In his autobiography Slide Rule, the author Nevil Shute (1899-1960), a man of his time with attitudes to go with it, remembers serving as an engineer building the R100 airship at Howden in the nineteen-twenties. Much of the workforce consisted of local lads and girls from the farms trained to carry out riveting and other tasks high up in the ribs and spines of the airship skeleton. Of them he writes:
The lads were what one would expect, straight from the plough, but the girls were an eye-opener. They were brutish and uncouth, filthy in appearance and in habits ... these girls straight off the farms were the lowest types that I have ever seen in England, and incredibly foul-mouthed ... we had to employ a welfare worker to look after them because promiscuous intercourse was going on merrily in every dark corner ... as the job approached completion ... we were able to get rid of the most jungly types.Whoa there Nevil! Better check your privilege. You are talking about my grandmother and her friends and cousins. They never had chance to go to preparatory school to become Old Salopians and Balliol graduates. While you spent your evenings and weekends dancing, playing badminton, flying aeroplanes and writing novels, they would be toiling away tending crops and animals in their damp and dingy dwellings. And while we are at it, why is it all right for the lads to be straight-from-the-plough, salt-of-the-earth, vital rustic types while their sisters are jungly beyond vulgarity? Too rough for you were they? You weren’t so aloof in the army:
The language of the men was no novelty to me, of course, and I could out-swear most of them, but their attitude to women was shocking to me in my immature state.Quite! What class of degree was it you got?
|The R100 in its construction shed at Howden, and later from below as my dad must have seen it.|
One personal legacy of the R100 was a thin semi-cylindrical piece of silver metal, possibly aluminium, around an inch and a half long (4cm), flat on one side, curved like an airship with a round nose and tail fins on the other. My maternal grandma gave me it as a toy and it became an imaginary submarine. I think she said it was cast as part of an airship brooch but at the end of production there was insufficient metal to complete it.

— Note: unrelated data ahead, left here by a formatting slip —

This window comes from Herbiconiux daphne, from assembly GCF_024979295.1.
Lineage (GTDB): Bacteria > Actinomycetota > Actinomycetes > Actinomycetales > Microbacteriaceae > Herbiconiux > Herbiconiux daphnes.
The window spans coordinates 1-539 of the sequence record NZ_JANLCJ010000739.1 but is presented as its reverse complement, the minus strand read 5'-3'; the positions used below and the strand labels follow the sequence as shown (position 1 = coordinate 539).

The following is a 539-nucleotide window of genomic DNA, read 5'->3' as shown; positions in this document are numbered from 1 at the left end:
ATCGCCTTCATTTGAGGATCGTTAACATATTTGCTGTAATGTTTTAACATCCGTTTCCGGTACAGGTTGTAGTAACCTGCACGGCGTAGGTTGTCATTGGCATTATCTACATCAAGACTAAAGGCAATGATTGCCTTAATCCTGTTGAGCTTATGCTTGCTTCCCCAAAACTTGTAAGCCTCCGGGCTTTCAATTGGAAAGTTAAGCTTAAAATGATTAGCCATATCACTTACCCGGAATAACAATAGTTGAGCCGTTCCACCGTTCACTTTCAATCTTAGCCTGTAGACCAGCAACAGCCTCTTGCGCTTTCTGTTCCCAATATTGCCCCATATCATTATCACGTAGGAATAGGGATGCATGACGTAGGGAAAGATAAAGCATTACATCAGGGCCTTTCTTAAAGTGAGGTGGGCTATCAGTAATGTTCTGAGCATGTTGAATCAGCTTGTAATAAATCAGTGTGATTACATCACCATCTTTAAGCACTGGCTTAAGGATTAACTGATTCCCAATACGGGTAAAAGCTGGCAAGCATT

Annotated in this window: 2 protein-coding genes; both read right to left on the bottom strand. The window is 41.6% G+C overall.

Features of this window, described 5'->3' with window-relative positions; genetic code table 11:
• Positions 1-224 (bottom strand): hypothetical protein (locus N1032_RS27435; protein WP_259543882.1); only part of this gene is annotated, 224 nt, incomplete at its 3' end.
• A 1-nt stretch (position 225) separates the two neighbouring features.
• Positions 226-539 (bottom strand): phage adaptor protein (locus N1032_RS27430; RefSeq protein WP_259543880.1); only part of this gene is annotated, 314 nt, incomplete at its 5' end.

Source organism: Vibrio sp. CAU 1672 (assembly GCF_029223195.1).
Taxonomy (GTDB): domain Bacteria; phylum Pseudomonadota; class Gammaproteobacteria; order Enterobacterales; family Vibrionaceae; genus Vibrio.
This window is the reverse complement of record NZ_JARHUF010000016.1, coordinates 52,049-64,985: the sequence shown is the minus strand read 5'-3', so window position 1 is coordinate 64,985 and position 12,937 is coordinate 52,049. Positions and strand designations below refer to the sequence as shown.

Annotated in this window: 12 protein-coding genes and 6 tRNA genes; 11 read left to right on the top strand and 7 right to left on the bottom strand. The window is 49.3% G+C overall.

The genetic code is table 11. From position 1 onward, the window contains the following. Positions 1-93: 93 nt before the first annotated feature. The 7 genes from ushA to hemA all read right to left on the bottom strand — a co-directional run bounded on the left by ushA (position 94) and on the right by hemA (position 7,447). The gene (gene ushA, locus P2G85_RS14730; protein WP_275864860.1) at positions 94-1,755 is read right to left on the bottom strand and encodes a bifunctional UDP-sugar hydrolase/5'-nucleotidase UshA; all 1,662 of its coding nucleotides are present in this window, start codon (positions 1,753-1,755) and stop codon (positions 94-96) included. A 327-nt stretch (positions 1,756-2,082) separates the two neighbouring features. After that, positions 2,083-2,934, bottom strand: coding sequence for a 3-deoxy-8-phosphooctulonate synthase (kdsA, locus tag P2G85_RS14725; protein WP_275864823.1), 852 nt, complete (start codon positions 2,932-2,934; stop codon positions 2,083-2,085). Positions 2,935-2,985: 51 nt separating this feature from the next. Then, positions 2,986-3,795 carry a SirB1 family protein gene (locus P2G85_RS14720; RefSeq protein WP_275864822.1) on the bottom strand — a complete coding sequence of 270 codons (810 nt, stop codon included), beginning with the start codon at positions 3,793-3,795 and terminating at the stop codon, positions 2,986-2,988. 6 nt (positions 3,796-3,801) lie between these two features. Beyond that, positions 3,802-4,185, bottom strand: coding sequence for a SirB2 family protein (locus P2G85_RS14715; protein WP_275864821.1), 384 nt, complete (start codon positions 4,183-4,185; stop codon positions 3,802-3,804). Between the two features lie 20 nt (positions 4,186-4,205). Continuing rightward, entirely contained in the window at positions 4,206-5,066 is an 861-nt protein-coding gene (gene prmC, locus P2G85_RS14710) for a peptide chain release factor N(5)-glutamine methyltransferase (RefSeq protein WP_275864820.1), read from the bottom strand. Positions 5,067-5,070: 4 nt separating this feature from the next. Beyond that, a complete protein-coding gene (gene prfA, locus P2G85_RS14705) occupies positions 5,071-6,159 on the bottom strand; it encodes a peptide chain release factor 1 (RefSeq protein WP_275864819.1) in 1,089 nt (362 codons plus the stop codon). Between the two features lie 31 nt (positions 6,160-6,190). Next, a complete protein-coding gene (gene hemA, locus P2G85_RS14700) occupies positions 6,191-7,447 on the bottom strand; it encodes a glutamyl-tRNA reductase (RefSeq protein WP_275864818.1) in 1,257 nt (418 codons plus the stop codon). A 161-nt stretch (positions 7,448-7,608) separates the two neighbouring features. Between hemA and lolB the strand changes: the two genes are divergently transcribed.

My dad also had a childhood memory of the R100 when in 1929 he was taken by his dad to the construction shed at Howden. They drove there in my grandad’s Model T van across the newly opened Boothferry Bridge, the rivers swollen by floodwater. When they entered the shed and looked up my dad had no idea what they were supposed to be looking at. At 700 feet long (220m) and 130 feet in diameter (40m), the airship was as big as a street with houses and front gardens on both sides. It was so huge he was unable to see it. He thought it was the roof.
The phrase “the elephant in the room” is often used to refer to something so obvious and difficult that no one wants to talk about it. Perhaps we should use “the airship in the shed” to mean something so enormous that some people cannot see it at all, like snobbery and misogyny.
The photograph of Nevil Shute is in the public domain. The photographs of the airship under construction are from a set of postcards believed to be now out of copyright, as is the following article from 16th December, 1929.